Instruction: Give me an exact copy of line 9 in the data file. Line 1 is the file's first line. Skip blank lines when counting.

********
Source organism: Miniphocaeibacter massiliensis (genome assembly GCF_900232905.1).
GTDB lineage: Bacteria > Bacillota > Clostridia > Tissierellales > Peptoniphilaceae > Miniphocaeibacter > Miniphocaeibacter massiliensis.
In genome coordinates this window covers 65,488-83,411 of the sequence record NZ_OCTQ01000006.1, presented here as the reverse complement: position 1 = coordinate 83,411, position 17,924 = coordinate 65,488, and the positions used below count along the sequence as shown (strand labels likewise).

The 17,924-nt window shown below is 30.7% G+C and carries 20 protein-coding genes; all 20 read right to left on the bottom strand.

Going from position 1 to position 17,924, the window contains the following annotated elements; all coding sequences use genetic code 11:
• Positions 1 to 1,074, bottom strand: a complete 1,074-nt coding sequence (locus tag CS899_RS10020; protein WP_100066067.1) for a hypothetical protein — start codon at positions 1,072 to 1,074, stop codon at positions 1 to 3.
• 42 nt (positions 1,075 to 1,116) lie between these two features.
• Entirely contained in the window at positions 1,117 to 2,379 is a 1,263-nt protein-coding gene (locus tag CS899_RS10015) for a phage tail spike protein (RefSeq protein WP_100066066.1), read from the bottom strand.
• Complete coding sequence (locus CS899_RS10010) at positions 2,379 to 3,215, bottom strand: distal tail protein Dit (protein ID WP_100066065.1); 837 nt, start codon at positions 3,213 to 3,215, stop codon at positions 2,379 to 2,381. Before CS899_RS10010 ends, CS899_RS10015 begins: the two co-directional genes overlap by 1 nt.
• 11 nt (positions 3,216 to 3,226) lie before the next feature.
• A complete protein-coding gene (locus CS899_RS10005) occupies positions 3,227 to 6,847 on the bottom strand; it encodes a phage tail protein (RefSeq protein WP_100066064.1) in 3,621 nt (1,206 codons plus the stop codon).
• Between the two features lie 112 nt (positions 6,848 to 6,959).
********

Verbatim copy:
• Complete coding sequence (locus CS899_RS10010) at positions 2,379 to 3,215, bottom strand: distal tail protein Dit (protein ID WP_100066065.1); 837 nt, start codon at positions 3,213 to 3,215, stop codon at positions 2,379 to 2,381. Before CS899_RS10010 ends, CS899_RS10015 begins: the two co-directional genes overlap by 1 nt.